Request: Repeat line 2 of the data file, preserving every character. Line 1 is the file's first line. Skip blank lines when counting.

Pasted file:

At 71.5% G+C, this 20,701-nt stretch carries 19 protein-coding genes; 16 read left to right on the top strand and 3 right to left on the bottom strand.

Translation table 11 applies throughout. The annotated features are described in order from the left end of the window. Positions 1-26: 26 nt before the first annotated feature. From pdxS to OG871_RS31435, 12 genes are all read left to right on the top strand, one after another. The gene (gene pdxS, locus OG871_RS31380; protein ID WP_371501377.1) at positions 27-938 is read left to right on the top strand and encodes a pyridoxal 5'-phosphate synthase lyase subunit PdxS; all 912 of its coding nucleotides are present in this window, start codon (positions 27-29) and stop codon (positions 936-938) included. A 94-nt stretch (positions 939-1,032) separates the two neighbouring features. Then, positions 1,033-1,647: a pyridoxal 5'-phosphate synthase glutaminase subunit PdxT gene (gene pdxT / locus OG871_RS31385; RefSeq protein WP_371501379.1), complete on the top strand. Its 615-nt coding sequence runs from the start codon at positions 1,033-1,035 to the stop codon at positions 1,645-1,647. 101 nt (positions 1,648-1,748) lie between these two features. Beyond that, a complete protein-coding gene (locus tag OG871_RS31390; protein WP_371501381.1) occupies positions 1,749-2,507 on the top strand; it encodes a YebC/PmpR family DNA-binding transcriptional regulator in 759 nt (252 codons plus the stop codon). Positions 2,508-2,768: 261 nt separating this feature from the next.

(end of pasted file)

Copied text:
Translation table 11 applies throughout. The annotated features are described in order from the left end of the window. Positions 1-26: 26 nt before the first annotated feature. From pdxS to OG871_RS31435, 12 genes are all read left to right on the top strand, one after another. The gene (gene pdxS, locus OG871_RS31380; protein ID WP_371501377.1) at positions 27-938 is read left to right on the top strand and encodes a pyridoxal 5'-phosphate synthase lyase subunit PdxS; all 912 of its coding nucleotides are present in this window, start codon (positions 27-29) and stop codon (positions 936-938) included. A 94-nt stretch (positions 939-1,032) separates the two neighbouring features. Then, positions 1,033-1,647: a pyridoxal 5'-phosphate synthase glutaminase subunit PdxT gene (gene pdxT / locus OG871_RS31385; RefSeq protein WP_371501379.1), complete on the top strand. Its 615-nt coding sequence runs from the start codon at positions 1,033-1,035 to the stop codon at positions 1,645-1,647. 101 nt (positions 1,648-1,748) lie between these two features. Beyond that, a complete protein-coding gene (locus tag OG871_RS31390; protein WP_371501381.1) occupies positions 1,749-2,507 on the top strand; it encodes a YebC/PmpR family DNA-binding transcriptional regulator in 759 nt (252 codons plus the stop codon). Positions 2,508-2,768: 261 nt separating this feature from the next.